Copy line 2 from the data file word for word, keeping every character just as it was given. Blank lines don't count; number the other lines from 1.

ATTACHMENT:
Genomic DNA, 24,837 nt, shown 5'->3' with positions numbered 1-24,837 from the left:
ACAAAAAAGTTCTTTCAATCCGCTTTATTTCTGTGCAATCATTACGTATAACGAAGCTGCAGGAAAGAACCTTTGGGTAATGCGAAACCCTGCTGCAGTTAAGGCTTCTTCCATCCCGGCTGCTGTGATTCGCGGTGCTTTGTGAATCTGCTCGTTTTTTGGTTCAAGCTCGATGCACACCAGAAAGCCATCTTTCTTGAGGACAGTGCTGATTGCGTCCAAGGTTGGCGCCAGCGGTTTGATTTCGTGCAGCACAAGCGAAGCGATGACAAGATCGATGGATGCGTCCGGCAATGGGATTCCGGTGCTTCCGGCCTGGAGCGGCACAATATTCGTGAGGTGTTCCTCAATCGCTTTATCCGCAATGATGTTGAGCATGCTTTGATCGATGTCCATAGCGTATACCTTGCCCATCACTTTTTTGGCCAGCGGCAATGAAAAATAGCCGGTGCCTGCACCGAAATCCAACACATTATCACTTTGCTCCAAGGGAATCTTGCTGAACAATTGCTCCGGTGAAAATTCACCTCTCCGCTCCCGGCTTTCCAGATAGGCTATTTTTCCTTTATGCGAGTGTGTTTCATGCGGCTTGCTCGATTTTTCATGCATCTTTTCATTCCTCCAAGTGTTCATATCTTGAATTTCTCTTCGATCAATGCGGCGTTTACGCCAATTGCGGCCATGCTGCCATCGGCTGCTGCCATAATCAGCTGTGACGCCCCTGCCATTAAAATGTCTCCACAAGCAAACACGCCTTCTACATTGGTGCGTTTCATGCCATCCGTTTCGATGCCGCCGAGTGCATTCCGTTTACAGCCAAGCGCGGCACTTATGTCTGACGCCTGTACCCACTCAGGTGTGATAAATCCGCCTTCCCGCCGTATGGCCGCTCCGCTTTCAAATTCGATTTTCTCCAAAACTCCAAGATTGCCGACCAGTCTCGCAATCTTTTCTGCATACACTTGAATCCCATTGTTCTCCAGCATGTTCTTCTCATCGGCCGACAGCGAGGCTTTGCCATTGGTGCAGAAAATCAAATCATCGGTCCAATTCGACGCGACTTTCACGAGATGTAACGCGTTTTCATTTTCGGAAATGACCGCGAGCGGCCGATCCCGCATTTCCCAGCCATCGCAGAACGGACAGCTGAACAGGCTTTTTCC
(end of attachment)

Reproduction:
ACAAAAAAGTTCTTTCAATCCGCTTTATTTCTGTGCAATCATTACGTATAACGAAGCTGCAGGAAAGAACCTTTGGGTAATGCGAAACCCTGCTGCAGTTAAGGCTTCTTCCATCCCGGCTGCTGTGATTCGCGGTGCTTTGTGAATCTGCTCGTTTTTTGGTTCAAGCTCGATGCACACCAGAAAGCCATCTTTCTTGAGGACAGTGCTGATTGCGTCCAAGGTTGGCGCCAGCGGTTTGATTTCGTGCAGCACAAGCGAAGCGATGACAAGATCGATGGATGCGTCCGGCAATGGGATTCCGGTGCTTCCGGCCTGGAGCGGCACAATATTCGTGAGGTGTTCCTCAATCGCTTTATCCGCAATGATGTTGAGCATGCTTTGATCGATGTCCATAGCGTATACCTTGCCCATCACTTTTTTGGCCAGCGGCAATGAAAAATAGCCGGTGCCTGCACCGAAATCCAACACATTATCACTTTGCTCCAAGGGAATCTTGCTGAACAATTGCTCCGGTGAAAATTCACCTCTCCGCTCCCGGCTTTCCAGATAGGCTATTTTTCCTTTATGCGAGTGTGTTTCATGCGGCTTGCTCGATTTTTCATGCATCTTTTCATTCCTCCAAGTGTTCATATCTTGAATTTCTCTTCGATCAATGCGGCGTTTACGCCAATTGCGGCCATGCTGCCATCGGCTGCTGCCATAATCAGCTGTGACGCCCCTGCCATTAAAATGTCTCCACAAGCAAACACGCCTTCTACATTGGTGCGTTTCATGCCATCCGTTTCGATGCCGCCGAGTGCATTCCGTTTACAGCCAAGCGCGGCACTTATGTCTGACGCCTGTACCCACTCAGGTGTGATAAATCCGCCTTCCCGCCGTATGGCCGCTCCGCTTTCAAATTCGATTTTCTCCAAAACTCCAAGATTGCCGACCAGTCTCGCAATCTTTTCTGCATACACTTGAATCCCATTGTTCTCCAGCATGTTCTTCTCATCGGCCGACAGCGAGGCTTTGCCATTGGTGCAGAAAATCAAATCATCGGTCCAATTCGACGCGACTTTCACGAGATGTAACGCGTTTTCATTTTCGGAAATGACCGCGAGCGGCCGATCCCGCATTTCCCAGCCATCGCAGAACGGACAGCTGAACAGGCTTTTTCC